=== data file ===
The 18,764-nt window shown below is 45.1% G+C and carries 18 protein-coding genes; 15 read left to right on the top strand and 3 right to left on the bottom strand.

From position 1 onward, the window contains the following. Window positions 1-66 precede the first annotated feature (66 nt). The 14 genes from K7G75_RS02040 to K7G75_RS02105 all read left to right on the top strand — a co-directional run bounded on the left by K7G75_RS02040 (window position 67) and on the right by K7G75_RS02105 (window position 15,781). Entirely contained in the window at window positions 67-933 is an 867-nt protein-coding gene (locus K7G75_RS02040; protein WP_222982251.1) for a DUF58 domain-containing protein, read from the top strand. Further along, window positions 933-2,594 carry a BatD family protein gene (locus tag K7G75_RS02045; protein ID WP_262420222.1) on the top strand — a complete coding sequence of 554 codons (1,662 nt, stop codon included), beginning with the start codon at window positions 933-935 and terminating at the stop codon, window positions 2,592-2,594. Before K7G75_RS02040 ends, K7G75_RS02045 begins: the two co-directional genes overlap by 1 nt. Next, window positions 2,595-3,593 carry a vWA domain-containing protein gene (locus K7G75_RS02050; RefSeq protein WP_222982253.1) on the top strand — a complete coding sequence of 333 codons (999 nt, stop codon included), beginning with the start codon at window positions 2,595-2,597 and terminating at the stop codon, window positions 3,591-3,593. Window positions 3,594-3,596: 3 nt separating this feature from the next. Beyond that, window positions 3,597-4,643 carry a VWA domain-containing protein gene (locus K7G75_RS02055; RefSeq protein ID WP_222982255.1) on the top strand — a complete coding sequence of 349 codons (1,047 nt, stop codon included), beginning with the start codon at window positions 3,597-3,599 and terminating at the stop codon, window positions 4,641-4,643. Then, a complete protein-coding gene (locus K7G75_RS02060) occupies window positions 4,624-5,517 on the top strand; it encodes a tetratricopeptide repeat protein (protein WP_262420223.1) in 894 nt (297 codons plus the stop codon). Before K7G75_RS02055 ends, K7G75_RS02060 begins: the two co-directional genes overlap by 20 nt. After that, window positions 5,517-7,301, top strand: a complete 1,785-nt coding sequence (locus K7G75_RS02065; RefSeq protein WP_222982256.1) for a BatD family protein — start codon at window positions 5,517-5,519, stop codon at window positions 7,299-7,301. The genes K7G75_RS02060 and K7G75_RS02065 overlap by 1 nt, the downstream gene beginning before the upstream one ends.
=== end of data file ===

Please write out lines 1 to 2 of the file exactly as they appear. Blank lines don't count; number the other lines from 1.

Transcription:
The 18,764-nt window shown below is 45.1% G+C and carries 18 protein-coding genes; 15 read left to right on the top strand and 3 right to left on the bottom strand.

From position 1 onward, the window contains the following. Window positions 1-66 precede the first annotated feature (66 nt). The 14 genes from K7G75_RS02040 to K7G75_RS02105 all read left to right on the top strand — a co-directional run bounded on the left by K7G75_RS02040 (window position 67) and on the right by K7G75_RS02105 (window position 15,781). Entirely contained in the window at window positions 67-933 is an 867-nt protein-coding gene (locus K7G75_RS02040; protein WP_222982251.1) for a DUF58 domain-containing protein, read from the top strand. Further along, window positions 933-2,594 carry a BatD family protein gene (locus tag K7G75_RS02045; protein ID WP_262420222.1) on the top strand — a complete coding sequence of 554 codons (1,662 nt, stop codon included), beginning with the start codon at window positions 933-935 and terminating at the stop codon, window positions 2,592-2,594. Before K7G75_RS02040 ends, K7G75_RS02045 begins: the two co-directional genes overlap by 1 nt. Next, window positions 2,595-3,593 carry a vWA domain-containing protein gene (locus K7G75_RS02050; RefSeq protein WP_222982253.1) on the top strand — a complete coding sequence of 333 codons (999 nt, stop codon included), beginning with the start codon at window positions 2,595-2,597 and terminating at the stop codon, window positions 3,591-3,593. Window positions 3,594-3,596: 3 nt separating this feature from the next. Beyond that, window positions 3,597-4,643 carry a VWA domain-containing protein gene (locus K7G75_RS02055; RefSeq protein ID WP_222982255.1) on the top strand — a complete coding sequence of 349 codons (1,047 nt, stop codon included), beginning with the start codon at window positions 3,597-3,599 and terminating at the stop codon, window positions 4,641-4,643. Then, a complete protein-coding gene (locus K7G75_RS02060) occupies window positions 4,624-5,517 on the top strand; it encodes a tetratricopeptide repeat protein (protein WP_262420223.1) in 894 nt (297 codons plus the stop codon). Before K7G75_RS02055 ends, K7G75_RS02060 begins: the two co-directional genes overlap by 20 nt. After that, window positions 5,517-7,301, top strand: a complete 1,785-nt coding sequence (locus K7G75_RS02065; RefSeq protein WP_222982256.1) for a BatD family protein — start codon at window positions 5,517-5,519, stop codon at window positions 7,299-7,301. The genes K7G75_RS02060 and K7G75_RS02065 overlap by 1 nt, the downstream gene beginning before the upstream one ends.